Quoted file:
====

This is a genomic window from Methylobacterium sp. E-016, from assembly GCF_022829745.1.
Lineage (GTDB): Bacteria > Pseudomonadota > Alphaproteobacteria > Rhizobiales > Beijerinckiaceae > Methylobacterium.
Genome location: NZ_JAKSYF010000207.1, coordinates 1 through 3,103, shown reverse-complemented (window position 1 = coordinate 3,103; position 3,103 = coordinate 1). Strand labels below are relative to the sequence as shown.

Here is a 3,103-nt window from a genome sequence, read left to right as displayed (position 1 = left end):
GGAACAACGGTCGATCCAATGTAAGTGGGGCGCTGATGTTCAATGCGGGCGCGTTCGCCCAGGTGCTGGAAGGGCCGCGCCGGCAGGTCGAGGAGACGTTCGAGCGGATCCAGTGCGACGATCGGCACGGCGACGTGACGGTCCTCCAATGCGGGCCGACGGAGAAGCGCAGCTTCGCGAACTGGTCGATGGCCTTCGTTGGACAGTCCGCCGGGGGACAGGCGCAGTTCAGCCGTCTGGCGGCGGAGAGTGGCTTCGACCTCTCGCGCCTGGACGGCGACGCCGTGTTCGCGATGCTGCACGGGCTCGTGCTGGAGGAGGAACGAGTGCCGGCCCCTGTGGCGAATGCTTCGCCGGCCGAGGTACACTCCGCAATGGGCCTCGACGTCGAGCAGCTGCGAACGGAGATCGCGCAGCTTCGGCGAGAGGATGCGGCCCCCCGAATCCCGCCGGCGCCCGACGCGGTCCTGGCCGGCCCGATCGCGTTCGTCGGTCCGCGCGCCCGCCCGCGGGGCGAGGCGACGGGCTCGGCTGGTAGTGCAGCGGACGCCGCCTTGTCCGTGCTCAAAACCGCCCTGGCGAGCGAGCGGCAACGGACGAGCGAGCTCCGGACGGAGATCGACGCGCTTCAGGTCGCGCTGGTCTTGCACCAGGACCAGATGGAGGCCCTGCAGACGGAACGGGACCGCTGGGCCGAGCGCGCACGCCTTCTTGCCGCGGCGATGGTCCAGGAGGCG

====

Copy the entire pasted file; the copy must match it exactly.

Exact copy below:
This is a genomic window from Methylobacterium sp. E-016, from assembly GCF_022829745.1.
Lineage (GTDB): Bacteria > Pseudomonadota > Alphaproteobacteria > Rhizobiales > Beijerinckiaceae > Methylobacterium.
Genome location: NZ_JAKSYF010000207.1, coordinates 1 through 3,103, shown reverse-complemented (window position 1 = coordinate 3,103; position 3,103 = coordinate 1). Strand labels below are relative to the sequence as shown.

Here is a 3,103-nt window from a genome sequence, read left to right as displayed (position 1 = left end):
GGAACAACGGTCGATCCAATGTAAGTGGGGCGCTGATGTTCAATGCGGGCGCGTTCGCCCAGGTGCTGGAAGGGCCGCGCCGGCAGGTCGAGGAGACGTTCGAGCGGATCCAGTGCGACGATCGGCACGGCGACGTGACGGTCCTCCAATGCGGGCCGACGGAGAAGCGCAGCTTCGCGAACTGGTCGATGGCCTTCGTTGGACAGTCCGCCGGGGGACAGGCGCAGTTCAGCCGTCTGGCGGCGGAGAGTGGCTTCGACCTCTCGCGCCTGGACGGCGACGCCGTGTTCGCGATGCTGCACGGGCTCGTGCTGGAGGAGGAACGAGTGCCGGCCCCTGTGGCGAATGCTTCGCCGGCCGAGGTACACTCCGCAATGGGCCTCGACGTCGAGCAGCTGCGAACGGAGATCGCGCAGCTTCGGCGAGAGGATGCGGCCCCCCGAATCCCGCCGGCGCCCGACGCGGTCCTGGCCGGCCCGATCGCGTTCGTCGGTCCGCGCGCCCGCCCGCGGGGCGAGGCGACGGGCTCGGCTGGTAGTGCAGCGGACGCCGCCTTGTCCGTGCTCAAAACCGCCCTGGCGAGCGAGCGGCAACGGACGAGCGAGCTCCGGACGGAGATCGACGCGCTTCAGGTCGCGCTGGTCTTGCACCAGGACCAGATGGAGGCCCTGCAGACGGAACGGGACCGCTGGGCCGAGCGCGCACGCCTTCTTGCCGCGGCGATGGTCCAGGAGGCG